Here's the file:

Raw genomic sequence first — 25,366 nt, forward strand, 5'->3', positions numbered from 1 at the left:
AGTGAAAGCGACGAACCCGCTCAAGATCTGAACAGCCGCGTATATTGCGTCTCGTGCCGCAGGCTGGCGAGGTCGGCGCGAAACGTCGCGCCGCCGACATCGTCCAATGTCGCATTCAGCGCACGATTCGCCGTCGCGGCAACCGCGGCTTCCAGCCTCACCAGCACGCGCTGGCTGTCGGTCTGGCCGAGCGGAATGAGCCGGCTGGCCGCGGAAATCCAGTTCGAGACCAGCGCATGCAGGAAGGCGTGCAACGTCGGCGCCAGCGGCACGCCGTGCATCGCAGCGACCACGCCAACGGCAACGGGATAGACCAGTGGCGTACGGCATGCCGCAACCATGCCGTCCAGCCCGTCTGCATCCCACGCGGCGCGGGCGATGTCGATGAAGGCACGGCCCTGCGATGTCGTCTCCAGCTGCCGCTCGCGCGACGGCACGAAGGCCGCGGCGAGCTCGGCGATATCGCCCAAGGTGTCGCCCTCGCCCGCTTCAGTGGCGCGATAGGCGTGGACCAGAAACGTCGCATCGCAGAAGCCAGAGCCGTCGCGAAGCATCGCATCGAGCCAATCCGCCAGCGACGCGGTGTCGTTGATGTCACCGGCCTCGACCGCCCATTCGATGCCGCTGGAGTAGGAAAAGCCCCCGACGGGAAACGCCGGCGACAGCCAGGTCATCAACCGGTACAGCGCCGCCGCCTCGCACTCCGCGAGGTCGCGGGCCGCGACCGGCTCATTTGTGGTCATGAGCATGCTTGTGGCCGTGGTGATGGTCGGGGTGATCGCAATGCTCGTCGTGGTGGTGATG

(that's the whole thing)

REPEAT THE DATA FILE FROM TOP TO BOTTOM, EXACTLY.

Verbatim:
Raw genomic sequence first — 25,366 nt, forward strand, 5'->3', positions numbered from 1 at the left:
AGTGAAAGCGACGAACCCGCTCAAGATCTGAACAGCCGCGTATATTGCGTCTCGTGCCGCAGGCTGGCGAGGTCGGCGCGAAACGTCGCGCCGCCGACATCGTCCAATGTCGCATTCAGCGCACGATTCGCCGTCGCGGCAACCGCGGCTTCCAGCCTCACCAGCACGCGCTGGCTGTCGGTCTGGCCGAGCGGAATGAGCCGGCTGGCCGCGGAAATCCAGTTCGAGACCAGCGCATGCAGGAAGGCGTGCAACGTCGGCGCCAGCGGCACGCCGTGCATCGCAGCGACCACGCCAACGGCAACGGGATAGACCAGTGGCGTACGGCATGCCGCAACCATGCCGTCCAGCCCGTCTGCATCCCACGCGGCGCGGGCGATGTCGATGAAGGCACGGCCCTGCGATGTCGTCTCCAGCTGCCGCTCGCGCGACGGCACGAAGGCCGCGGCGAGCTCGGCGATATCGCCCAAGGTGTCGCCCTCGCCCGCTTCAGTGGCGCGATAGGCGTGGACCAGAAACGTCGCATCGCAGAAGCCAGAGCCGTCGCGAAGCATCGCATCGAGCCAATCCGCCAGCGACGCGGTGTCGTTGATGTCACCGGCCTCGACCGCCCATTCGATGCCGCTGGAGTAGGAAAAGCCCCCGACGGGAAACGCCGGCGACAGCCAGGTCATCAACCGGTACAGCGCCGCCGCCTCGCACTCCGCGAGGTCGCGGGCCGCGACCGGCTCATTTGTGGTCATGAGCATGCTTGTGGCCGTGGTGATGGTCGGGGTGATCGCAATGCTCGTCGTGGTGGTGATG